• The Football Notebook

How Tactical Routines win Football Matches

Updated: Feb 24, 2021

What is a tactical routine, you might be asking yourself?


In the simplest terms, it is just a preworked game day routine by the manager which a set of players on a team execute in response to a specific scenario.

Having a passage of play to fall back on or as a specific tactical choice against certain opposition can be the difference between winning or losing matches, and can ultimately have great bearing on winning titles.

These passages of play can range from a one-touch pass in behind a defence to a series of intricate passes designed to combat certain players and teams.


These often require hours on the training ground and in the tactics room to perfect, but the effort is almost always paid off in full over the course of a season.


A routine can fall into a few categories.


They can be a single pass or a sequence, against only certain opposition or more general without an individual focus


Today, we are going to look at a few of these sequences in the Premier League, and the effect on the matches they were performed in.


The Jorginho Pass™

Of course, this is not really what it's called but Jorginho has made this pass his own over the last few years, and has become more and more effective when playing that pass; particularly at Chelsea under Lampard as coach.

We first saw it really bear fruit when Chelsea played Watford in 19/20 at Vicarage Road. Jorginho indicated to the right centre back Kurt Zouma to play the ball out wide to Mount waiting on the wings. As the ball travelled there, he dropped slightly deeper and towards Mount, checking his shoulder and making eye contact with Abraham upfront in the process. Without hesitation, he whipped a curving ball first time in behind the defence to the England International, who put a composed chip above the incoming Ben Foster and into the net.

At first glance, it seems like a spontaneous moment of brilliance and excellent movement from the striker to break down a resolute Watford defence. And while it definitely was both brilliant and excellent, it is also something that was quite clearly not spontaneous.


The acknowledgement between Tammy and the metronomic midfielder was simply too nonchalant and calm to be something that was made on the spot.

Strikers normally gesticulate and scream at the top of their lungs when they sense space in behind, yet the tall Englishman already knew it was coming the moment Jorginho checked his shoulder.


This proved to be a vital goal in a narrow 2-1 win over Watford - and with the difference between CL and Europa League football just 4 points, was key in reducing the pressure on Lampard’s men.


The Jorginho Pass was used many more times over the course of 19/20, but the most notable one was just a few weeks ago in the thrilling 3-3 draw with Southampton.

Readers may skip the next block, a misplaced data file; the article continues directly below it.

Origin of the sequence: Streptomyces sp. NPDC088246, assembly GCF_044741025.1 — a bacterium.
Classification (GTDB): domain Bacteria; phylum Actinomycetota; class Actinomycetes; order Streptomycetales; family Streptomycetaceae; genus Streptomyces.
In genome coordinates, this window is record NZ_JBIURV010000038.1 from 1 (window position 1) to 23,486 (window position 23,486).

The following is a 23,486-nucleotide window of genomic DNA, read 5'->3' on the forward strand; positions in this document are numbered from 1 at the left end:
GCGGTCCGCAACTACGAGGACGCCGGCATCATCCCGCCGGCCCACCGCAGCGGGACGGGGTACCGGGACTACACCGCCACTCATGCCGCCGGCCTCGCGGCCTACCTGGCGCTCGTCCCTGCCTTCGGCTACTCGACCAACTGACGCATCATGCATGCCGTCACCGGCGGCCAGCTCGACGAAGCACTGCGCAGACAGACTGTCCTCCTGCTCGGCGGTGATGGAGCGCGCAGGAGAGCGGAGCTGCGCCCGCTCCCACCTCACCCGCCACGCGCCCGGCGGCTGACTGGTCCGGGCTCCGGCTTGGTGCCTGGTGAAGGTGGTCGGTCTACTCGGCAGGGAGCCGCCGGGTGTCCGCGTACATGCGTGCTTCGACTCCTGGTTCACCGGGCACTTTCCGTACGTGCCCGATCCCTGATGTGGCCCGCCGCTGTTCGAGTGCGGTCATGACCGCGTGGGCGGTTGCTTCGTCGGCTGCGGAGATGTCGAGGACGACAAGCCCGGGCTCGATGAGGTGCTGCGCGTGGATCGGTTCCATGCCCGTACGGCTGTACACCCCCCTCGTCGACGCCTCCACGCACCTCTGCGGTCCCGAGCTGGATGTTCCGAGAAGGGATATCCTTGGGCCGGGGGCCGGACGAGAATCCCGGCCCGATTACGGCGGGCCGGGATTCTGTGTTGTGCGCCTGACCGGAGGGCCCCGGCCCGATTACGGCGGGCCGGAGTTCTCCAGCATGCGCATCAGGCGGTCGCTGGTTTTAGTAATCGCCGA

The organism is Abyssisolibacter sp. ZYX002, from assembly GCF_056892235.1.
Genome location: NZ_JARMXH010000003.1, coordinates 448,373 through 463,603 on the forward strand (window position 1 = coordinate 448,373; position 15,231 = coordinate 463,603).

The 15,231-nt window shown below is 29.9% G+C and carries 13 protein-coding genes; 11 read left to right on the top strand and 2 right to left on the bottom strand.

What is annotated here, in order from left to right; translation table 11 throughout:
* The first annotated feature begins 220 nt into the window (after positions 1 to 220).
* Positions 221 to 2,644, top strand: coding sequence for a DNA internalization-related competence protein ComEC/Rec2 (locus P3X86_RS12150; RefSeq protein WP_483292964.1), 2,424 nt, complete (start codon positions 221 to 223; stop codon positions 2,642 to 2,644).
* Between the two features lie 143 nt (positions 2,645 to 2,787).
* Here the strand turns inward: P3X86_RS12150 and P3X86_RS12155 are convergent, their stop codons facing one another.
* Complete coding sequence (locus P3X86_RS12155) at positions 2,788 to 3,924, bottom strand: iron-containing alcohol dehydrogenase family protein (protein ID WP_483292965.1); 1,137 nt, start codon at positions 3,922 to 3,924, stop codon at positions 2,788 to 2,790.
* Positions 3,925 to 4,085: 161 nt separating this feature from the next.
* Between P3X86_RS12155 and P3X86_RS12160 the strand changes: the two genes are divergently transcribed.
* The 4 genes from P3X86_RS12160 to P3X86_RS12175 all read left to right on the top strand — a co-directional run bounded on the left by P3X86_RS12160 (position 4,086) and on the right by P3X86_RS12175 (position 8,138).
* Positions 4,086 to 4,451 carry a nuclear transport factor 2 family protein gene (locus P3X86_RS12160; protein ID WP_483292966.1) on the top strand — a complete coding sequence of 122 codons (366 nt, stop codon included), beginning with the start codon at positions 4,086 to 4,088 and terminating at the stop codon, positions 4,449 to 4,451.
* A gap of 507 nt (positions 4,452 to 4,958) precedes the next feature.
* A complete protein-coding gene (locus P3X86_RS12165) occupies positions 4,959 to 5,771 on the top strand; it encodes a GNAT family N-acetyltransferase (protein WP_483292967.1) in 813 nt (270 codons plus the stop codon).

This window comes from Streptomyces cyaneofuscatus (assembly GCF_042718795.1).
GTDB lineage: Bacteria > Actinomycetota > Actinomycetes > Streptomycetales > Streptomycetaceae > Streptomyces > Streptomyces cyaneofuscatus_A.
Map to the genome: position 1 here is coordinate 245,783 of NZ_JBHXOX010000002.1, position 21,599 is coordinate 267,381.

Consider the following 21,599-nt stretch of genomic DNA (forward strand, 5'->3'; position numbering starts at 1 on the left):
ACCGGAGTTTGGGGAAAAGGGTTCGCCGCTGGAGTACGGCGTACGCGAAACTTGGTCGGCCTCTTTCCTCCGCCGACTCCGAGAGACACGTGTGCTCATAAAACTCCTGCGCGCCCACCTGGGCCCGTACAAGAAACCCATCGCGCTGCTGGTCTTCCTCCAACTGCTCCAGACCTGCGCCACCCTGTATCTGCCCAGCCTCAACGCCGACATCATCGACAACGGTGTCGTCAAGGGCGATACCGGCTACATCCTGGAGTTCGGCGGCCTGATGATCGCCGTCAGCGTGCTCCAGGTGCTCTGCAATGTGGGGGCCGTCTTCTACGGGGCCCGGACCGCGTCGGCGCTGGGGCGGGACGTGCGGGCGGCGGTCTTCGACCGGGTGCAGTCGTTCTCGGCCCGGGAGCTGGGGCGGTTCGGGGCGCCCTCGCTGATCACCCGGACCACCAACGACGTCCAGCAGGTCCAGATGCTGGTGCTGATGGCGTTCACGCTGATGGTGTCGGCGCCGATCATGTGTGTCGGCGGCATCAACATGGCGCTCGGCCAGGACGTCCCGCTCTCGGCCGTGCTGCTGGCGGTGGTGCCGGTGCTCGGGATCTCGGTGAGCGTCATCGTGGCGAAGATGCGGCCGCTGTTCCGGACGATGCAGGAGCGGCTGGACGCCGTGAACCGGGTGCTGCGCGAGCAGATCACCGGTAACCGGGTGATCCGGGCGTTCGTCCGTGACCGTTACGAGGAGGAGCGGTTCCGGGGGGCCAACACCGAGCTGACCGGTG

Jorginho received the ball in his own half’s right half-space from a player on the touchline and immediately played a first time floating curled ball over the top of the Saints defence to Timo Werner who controlled well, tapped the ball over the onrushing McCarthy and then headed into an open net.

Ironically, this was also Chelsea’s fall as former Blue Oriol Romeu played an identical pass in behind the Blues’ defence. It did fall comfortably to Zouma, but he fumbled it, followed by a blunder from Kepa and then a goal for Che Adams. Of course, it was obviously not perfect, but it led to the goal that turned the game on its head.


This simple passage of play has been Chelsea’s ‘get out of jail’ card many times over the past season-and-a-half, and has definitely helped their cause out massively.

Whenever Jorginho plays(which seems to be less and less these days) you can count on Chelsea to try and use this specific movement to break down tough defences.

Liverpool Right-to-Left switch up vs Everton

In contrast to the Jorginho sequence, this Liverpool one was rather elaborate, involving different movements, a range of passes, and the perfect timing of the entire team - and was also directed at exposing a specific weakness in the opposition.

Everton received many plaudits from many people for their sensational start to the season. Don Carlo seemed to be getting the best out of his team, former Galactico James Rodriguez was proving that form is temporary but class permanent, and Calvert-Lewin looked like the second coming of a prime Cristiano Ronaldo.

But since those 4 wins on the trot, they have somewhat faltered, before presently undergoing a mini-resurgence.

They first dropped points in a rather controversial Merseyside Derby versus Liverpool.

It was a fairly even game, with both sides having their own share of good chances. However, Liverpool managed to create a large majority of theirs through the use of an intricate series of passes that were eye-catching to the neutral and devastating to the Everton players.

It was focused on one player; James Rodriguez .